Why are we here?  I don’t mean why are we here in this church, or why are we in Saint Louis, MO (or wherever you are) instead of some other place.  The question is “why are we HERE?”; why are we alive?  What is our purpose?  In the thousands of years of human existence there has never been another person exactly like you or exactly like me.  No matter how much longer life exists on this planet, there will never be another person exactly you or exactly like me.  Every person is unique.  Even identical twins are different individuals.  Every person has a reason for being.

 

Jesus knew why He was here.  He says, “I am troubled now.  Yet what should I say?  ‘Father save me from this hour’?  But it was for this purpose that I came to this hour.  Father, glorify your name.”  For the rest of us, it’s not necessarily that clear cut.

 

Jesus was the Son of God.  He could do lots of cool things.  He could walk on water.  He could change water into wine.  He healed the sick and raised the dead.  Most important, He knew why He was doing these things.  He knew why He was here.

 

But, you and I go through life not knowing exactly why we’re here.  I know some of you remember the old Baltimore Catechism.

Question:  Why did God make us?  Answer: God made us to show forth His goodness and to share with us His everlasting happiness in heaven.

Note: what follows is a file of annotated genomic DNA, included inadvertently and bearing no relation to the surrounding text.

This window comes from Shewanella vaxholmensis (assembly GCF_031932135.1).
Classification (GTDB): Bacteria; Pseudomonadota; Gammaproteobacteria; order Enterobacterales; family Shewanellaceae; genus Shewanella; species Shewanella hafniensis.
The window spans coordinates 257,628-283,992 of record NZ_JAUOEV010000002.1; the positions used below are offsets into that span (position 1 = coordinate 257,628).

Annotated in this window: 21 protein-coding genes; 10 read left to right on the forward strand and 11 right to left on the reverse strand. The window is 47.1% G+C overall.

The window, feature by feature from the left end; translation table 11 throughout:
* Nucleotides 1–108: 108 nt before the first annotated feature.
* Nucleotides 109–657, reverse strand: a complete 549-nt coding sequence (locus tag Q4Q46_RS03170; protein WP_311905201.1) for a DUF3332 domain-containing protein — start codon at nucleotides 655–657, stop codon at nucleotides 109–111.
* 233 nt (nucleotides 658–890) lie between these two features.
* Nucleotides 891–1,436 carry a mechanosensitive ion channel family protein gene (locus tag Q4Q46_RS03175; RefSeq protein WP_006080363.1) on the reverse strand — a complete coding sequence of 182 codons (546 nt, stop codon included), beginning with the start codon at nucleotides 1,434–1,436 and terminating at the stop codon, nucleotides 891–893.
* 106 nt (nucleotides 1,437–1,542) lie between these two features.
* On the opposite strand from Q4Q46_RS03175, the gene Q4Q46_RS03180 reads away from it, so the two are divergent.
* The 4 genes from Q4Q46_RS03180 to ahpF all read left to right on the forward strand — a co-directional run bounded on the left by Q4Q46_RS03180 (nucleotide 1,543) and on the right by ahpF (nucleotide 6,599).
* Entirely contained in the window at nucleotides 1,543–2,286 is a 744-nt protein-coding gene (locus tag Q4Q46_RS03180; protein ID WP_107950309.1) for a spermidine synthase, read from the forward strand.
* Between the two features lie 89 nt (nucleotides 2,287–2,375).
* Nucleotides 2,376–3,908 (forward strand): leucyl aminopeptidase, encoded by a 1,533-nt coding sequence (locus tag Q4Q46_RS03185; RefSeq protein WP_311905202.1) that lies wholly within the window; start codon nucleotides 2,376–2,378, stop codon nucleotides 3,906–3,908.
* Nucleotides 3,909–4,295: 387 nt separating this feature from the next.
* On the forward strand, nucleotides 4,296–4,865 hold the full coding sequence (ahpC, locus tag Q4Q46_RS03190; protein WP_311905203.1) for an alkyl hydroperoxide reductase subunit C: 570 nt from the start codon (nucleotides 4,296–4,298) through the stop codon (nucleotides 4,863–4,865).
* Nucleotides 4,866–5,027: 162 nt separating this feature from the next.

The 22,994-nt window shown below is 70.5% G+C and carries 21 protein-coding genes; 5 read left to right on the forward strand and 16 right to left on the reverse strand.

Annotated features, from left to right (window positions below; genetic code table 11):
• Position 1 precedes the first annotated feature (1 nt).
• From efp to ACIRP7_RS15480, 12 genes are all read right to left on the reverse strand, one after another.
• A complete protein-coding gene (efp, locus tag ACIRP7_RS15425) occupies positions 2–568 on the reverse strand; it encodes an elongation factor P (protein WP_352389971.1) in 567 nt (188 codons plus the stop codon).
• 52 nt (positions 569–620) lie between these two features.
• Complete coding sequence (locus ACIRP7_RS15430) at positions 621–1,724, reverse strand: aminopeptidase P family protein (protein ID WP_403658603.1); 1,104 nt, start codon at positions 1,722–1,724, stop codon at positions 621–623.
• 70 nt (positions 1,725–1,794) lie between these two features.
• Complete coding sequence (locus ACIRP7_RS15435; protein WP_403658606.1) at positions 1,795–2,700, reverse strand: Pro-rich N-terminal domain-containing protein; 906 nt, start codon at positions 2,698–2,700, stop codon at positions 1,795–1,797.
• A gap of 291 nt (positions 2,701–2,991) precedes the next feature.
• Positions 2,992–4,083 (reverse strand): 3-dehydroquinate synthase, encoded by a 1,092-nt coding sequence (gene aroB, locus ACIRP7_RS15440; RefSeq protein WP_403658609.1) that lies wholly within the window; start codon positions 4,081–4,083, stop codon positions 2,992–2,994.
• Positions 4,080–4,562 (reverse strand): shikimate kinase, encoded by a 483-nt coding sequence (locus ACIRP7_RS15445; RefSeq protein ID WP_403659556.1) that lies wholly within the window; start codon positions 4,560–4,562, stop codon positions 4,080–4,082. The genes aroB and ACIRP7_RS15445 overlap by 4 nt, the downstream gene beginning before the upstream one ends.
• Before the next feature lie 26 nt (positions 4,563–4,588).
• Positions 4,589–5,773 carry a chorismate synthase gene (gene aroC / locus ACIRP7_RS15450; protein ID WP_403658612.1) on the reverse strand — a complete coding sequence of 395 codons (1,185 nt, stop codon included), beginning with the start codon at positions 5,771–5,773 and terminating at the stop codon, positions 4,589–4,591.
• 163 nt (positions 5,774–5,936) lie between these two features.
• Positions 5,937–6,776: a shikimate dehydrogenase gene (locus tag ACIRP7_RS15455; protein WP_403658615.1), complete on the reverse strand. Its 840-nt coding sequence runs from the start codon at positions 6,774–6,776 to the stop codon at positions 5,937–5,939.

Question:  What must we do to gain the happiness of heaven?”  Answer: To gain the happiness of heaven we must know, love, and serve God in this world.

 

Simple enough, but what does it mean?  It means something different to each one of us and some of us spend our entire earthly lives trying to figure it out.

 

When a priest or deacon is in formation we go through a time of discernment; a time of deciding if this is really what God calls us to do.  I have friends who are deacons who swear that God spoke to them and told them they were being called.  I wasn’t so blessed. Right up to the day or ordination I had doubts.  My tenth anniversary of ordination is coming up in a few weeks and I still have doubts.  “Is this really what God wants me to do?  Does He really want me to be a deacon?  Does He really want me to be in this place?”

 

Father Thomas Merton wrote a prayer about discernment that goes like this:

O Lord God,
I have no idea where I am going,